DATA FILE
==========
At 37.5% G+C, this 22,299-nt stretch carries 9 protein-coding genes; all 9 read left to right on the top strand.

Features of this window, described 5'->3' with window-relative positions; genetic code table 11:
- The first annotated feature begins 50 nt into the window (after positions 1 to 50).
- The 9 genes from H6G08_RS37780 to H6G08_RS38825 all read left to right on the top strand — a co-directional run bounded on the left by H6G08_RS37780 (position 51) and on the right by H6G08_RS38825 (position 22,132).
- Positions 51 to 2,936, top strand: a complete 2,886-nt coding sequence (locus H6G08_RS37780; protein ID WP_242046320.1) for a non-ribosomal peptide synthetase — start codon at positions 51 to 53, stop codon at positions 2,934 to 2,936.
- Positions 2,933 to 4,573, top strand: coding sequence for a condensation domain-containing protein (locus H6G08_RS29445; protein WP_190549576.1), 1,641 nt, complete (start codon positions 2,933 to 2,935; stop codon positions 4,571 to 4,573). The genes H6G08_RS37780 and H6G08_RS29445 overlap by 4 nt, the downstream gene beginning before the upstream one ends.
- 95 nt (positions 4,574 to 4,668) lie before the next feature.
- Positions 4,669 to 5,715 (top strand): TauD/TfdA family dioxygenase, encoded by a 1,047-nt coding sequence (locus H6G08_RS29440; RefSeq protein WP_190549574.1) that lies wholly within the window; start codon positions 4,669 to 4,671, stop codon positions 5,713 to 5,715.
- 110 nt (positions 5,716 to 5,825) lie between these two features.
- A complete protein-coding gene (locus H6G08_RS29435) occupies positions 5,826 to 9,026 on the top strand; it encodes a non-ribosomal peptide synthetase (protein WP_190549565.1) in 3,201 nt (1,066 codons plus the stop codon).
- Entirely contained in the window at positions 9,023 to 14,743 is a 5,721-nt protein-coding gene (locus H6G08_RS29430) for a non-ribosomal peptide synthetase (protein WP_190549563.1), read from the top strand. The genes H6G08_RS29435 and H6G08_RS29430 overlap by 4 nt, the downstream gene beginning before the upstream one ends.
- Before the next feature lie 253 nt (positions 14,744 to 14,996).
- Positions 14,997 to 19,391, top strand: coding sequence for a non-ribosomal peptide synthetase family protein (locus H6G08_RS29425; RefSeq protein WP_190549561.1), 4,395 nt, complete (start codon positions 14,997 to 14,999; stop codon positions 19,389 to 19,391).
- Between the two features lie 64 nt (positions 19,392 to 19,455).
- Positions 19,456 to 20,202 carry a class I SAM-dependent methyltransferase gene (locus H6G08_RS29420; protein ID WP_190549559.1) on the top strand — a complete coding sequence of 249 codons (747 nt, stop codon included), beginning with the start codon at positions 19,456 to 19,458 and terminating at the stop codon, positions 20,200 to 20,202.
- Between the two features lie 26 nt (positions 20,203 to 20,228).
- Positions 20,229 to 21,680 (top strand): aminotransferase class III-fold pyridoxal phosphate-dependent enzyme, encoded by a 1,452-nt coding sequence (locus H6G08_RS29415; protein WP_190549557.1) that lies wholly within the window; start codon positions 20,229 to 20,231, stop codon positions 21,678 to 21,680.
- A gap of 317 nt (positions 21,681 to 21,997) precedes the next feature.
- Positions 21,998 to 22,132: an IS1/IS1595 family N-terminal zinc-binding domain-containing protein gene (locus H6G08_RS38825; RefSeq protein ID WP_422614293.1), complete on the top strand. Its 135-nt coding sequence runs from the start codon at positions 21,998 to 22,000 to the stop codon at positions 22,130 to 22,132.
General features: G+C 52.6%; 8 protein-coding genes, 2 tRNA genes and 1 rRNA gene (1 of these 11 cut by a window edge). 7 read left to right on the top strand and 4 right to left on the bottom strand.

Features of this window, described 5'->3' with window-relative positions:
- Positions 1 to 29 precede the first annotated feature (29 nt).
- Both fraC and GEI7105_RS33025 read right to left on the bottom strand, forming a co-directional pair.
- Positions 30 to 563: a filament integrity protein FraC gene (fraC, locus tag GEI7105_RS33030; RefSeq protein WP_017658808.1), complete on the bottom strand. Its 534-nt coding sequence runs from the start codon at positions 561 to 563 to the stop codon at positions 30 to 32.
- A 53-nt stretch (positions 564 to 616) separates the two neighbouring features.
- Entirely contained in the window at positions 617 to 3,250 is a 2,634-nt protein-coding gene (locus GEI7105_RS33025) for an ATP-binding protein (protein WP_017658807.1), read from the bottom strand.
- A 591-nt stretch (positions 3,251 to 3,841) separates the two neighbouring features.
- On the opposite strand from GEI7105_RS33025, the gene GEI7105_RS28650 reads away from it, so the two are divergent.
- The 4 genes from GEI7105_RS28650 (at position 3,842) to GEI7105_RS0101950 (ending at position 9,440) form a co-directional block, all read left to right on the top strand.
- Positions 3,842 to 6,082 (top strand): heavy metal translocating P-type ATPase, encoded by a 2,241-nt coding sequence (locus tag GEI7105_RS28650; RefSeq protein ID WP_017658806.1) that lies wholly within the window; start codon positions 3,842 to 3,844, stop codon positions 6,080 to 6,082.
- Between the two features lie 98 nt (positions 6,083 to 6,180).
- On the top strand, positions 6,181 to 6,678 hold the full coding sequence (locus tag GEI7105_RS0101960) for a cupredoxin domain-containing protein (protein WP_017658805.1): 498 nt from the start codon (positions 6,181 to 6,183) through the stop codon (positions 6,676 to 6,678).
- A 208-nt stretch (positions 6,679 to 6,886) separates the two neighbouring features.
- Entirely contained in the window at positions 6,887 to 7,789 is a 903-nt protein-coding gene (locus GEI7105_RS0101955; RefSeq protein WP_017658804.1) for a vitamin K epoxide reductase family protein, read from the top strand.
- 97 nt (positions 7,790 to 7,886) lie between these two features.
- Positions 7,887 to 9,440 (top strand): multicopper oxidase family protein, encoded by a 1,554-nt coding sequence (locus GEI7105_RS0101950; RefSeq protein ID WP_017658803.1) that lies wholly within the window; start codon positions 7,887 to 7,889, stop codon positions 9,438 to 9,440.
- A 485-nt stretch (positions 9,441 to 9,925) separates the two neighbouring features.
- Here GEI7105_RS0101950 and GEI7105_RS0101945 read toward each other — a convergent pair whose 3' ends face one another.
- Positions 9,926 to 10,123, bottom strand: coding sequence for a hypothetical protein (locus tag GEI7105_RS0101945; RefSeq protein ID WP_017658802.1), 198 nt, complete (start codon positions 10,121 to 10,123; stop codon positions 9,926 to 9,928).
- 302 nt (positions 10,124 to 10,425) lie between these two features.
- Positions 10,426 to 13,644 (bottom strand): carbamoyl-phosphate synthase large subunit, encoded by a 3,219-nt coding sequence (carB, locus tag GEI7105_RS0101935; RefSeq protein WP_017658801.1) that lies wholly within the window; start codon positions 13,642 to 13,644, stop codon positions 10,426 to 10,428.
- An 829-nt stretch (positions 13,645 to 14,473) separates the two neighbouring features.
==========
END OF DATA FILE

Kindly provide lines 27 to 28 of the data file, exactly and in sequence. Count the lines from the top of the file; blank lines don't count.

- A 591-nt stretch (positions 3,251 to 3,841) separates the two neighbouring features.
- On the opposite strand from GEI7105_RS33025, the gene GEI7105_RS28650 reads away from it, so the two are divergent.